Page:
Gillray’s Steakhouse & Bar – A Seat in Politics

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By Alastair Sadler

Gillrays Steakhouse cartoon

Back in the day: Gillray’s famous Plum Pudding

Stepping onto the South Bank from Westminster Bridge I walk through a mass of tourists until I’m elevated onto the sweeping Portland stone crescent of London’s County Hall and into Gillray’s Steakhouse & Bar.

Once a palace of local London politics and heart of Red Ken Livingstone‘s left wing GLC that glared across the River Thames at Margaret Thatcher’s Westminster, now it’s a temple of tourism. Shadowed by the London Eye, home to the Sea Life London Aquarium, the London Dungeon and a Marriott hotel, Gillrays is an oasis of calm.

Opened in 1922, much of Ralph Knott’s refined polished interior has been retained, its Edwardian Baroque style taking its queue from Sir Christopher Wren’s elegant churches and the Art Nouveau movement in Paris. This is a venue of curves and circles. The circular bar with its inner circle of highbacked yellow sofas and boasting a nice round selection of 100 gins, sweeps into the curved crescent dining room with Gillray prints set against warm yellow oak panels.

Gillray would indeed have loved this. Dubbed the father of the political cartoon (he died in 1815), I picture James Gillray sitting at the window table next to me, the sun streaming in from the semi circular garden. I’ve no doubt today’s political characters and carryons would fuel his hand and imagine him sketching another cutting satire of the great and the good.

Gillray’s seasonal menu

From local authority to locally sourced, Gillray’s wonderful seasonal ‘best of the British countryside and larder’ menu was a delight to sample. The chosen hors d’oeuvre was as British as the Thames itself: Yorkshire pudding with melted cheddar cheese and a horseradish sauce creamed with crème fraîche. Next up, a starter of duck liver pate presented in an egg box lined with straw containing a hollowed eggshell filled with the smooth and creamy delight. This is accompanied with a tarte gin and red currant chutney and brioche soldiers.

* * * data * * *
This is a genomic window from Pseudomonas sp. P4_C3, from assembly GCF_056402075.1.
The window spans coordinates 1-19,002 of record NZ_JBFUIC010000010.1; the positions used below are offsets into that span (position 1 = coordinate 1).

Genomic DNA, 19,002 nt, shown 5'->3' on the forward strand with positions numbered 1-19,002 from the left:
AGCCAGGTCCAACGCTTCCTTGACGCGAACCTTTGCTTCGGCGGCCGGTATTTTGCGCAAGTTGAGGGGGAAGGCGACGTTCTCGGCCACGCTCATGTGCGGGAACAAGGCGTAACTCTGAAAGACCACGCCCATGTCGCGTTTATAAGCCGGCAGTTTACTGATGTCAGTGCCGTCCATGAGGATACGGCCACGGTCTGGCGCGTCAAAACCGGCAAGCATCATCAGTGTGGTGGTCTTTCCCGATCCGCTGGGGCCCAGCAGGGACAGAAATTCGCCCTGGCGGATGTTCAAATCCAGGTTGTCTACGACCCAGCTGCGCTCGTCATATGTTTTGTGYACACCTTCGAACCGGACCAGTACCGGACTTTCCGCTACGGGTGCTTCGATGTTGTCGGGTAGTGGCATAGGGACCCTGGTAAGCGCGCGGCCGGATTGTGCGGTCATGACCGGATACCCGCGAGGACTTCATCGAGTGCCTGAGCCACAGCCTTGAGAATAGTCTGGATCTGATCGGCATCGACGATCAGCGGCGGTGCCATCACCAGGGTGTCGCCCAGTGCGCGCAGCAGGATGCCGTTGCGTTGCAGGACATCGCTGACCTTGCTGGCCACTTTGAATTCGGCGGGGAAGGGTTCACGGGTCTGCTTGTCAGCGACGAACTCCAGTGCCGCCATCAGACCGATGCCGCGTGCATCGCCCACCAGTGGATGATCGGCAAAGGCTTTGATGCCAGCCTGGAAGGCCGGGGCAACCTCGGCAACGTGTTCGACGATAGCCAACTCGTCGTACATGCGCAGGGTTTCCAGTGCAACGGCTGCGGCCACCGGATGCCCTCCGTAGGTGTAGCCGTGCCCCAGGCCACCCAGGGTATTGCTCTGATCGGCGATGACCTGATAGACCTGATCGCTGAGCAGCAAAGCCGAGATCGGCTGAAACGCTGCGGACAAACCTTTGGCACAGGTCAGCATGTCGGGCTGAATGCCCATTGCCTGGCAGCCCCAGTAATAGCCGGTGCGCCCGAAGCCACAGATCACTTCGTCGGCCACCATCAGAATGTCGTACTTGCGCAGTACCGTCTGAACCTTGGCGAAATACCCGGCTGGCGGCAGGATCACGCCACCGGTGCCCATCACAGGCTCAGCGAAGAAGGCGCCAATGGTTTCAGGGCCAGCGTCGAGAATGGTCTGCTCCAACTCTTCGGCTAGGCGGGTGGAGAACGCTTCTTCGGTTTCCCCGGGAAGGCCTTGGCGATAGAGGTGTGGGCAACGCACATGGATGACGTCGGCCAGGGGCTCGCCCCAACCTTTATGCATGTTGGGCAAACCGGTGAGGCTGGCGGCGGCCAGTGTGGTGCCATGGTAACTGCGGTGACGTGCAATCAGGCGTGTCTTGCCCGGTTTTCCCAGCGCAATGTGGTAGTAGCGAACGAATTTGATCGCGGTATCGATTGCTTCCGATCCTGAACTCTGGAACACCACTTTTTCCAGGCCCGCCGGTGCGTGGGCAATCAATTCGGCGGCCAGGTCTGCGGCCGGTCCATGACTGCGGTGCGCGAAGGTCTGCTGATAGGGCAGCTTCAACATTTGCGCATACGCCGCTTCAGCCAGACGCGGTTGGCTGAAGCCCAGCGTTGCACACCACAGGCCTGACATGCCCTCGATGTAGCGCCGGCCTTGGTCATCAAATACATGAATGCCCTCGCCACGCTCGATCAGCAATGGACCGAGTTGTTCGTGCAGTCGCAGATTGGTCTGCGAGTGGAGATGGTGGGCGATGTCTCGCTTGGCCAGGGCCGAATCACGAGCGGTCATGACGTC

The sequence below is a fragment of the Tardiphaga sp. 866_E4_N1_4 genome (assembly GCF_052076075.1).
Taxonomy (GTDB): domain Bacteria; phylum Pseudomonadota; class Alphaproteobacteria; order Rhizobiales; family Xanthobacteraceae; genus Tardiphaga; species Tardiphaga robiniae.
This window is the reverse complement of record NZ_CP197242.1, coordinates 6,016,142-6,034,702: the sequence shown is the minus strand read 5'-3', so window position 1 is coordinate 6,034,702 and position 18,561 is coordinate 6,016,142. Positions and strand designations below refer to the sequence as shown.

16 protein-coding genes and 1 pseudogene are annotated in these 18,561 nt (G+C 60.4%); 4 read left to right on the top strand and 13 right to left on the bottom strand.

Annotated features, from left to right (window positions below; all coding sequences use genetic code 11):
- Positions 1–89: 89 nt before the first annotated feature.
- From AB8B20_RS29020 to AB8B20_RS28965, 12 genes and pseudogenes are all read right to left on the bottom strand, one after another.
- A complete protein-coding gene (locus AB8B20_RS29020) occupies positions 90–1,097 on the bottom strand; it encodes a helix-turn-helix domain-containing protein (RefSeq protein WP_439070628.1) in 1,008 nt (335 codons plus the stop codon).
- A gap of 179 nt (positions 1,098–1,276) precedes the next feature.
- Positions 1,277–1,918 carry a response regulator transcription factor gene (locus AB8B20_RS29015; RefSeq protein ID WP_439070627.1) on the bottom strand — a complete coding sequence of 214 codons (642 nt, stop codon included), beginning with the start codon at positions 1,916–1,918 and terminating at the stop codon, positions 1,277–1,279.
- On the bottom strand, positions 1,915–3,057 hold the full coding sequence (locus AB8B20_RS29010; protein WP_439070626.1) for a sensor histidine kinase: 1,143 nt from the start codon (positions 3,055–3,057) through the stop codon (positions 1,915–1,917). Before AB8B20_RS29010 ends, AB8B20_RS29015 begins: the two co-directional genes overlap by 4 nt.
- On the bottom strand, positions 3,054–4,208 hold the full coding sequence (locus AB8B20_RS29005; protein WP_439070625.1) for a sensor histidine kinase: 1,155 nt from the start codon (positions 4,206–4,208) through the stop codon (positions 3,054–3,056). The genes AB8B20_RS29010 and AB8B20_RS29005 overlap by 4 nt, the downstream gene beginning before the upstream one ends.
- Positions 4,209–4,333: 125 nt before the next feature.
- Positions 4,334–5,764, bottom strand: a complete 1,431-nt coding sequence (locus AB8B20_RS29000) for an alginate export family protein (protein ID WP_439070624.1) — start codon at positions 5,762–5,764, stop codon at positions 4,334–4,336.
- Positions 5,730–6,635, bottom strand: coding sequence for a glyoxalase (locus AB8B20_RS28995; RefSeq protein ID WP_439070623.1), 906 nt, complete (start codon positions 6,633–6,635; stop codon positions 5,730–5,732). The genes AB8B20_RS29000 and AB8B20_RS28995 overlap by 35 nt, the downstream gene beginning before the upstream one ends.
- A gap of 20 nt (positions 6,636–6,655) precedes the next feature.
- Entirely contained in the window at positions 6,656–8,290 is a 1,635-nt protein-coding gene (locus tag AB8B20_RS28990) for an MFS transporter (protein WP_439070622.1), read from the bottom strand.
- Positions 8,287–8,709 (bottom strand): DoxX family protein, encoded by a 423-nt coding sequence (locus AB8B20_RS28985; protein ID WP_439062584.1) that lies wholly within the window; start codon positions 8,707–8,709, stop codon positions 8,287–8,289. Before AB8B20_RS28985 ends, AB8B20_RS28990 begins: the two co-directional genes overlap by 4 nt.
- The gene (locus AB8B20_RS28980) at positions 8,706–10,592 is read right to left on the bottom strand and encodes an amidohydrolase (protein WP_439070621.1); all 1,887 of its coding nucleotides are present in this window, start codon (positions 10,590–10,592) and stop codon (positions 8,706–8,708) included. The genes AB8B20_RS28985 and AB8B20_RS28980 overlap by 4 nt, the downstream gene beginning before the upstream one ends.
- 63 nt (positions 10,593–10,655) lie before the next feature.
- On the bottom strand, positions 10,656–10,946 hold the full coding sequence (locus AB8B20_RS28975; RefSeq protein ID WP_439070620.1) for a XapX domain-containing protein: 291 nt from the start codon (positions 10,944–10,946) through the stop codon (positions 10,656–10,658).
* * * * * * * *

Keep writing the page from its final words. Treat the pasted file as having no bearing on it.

Before the main course, our waiter, Daniel, presents a large cigar box. I glance at him, confused. Haven’t we had a smoking ban since 2006? Smiling he opens the box to reveal a selection of different sized steak knives, the largest of which wouldn’t look out of place in the hands of Crocodile Dundee or Jim Bowie. We selected our weapons like duellists choosing pistols, then patiently await the arrival of the main event.

I’d ordered a 600g 30-day dry aged Aberdeen Angus T-bone steak, reared and butchered by eighth generation Yorkshire butcher Darragh O’Shea from his own herd of cattle. T-bone is always a great choice as it’s effectively two steaks in one. The larger, meatier fat marbled steak is the sirloin (or strip loin), while the smaller steak – the filet mignon – is softer, aptly named tenderloin. The trick is cooking both to perfection at the same time, something that was done here, and to perfection. This was served with bone marrow for extra flavour and a sweet confit of vine cherry tomatoes.

Gillrays Steakhouse burnt cream dessert

Gillray’s world famous burnt cream dessert

This was never going to be a light meal, so for a side order I chose the irresistible triple fried chips, along with the flat cap mushrooms with rosemary for a touch of virtue.


And for d
essert? Burnt cream, a dessert claimed to have been served at Trinity College, Cambridge, as early as the 1630s and where the colleges crest was burnt into sugar on top of a custard using a hot iron. Of course in France it’s known as crème brûlée and in Spain crema catalana, but we’ll let the historians argue that one out. This one is light and soft with a crunchy sugar top and served with vanilla poached rhubarb.

Conclusion: The location is iconic and the food delicious but what made it special for me was the excellence of the service and the playful quirky touches that may best be described as English humour. I’m sure Gillray would approve.

Visit their website at gillrays.com.

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Contributor Alastair Sadler has taught salsa professionally in London since 1995 and created the world’s first Salsa Rapido 1-Day Intensive Salsa Course. His hobby is stand up comedy, and in addition to acting as MC of Streetbeat Comedy, he regularly takes his show to the Edinburgh Fringe. You’ll find him at www.streetbeat.co.uk.

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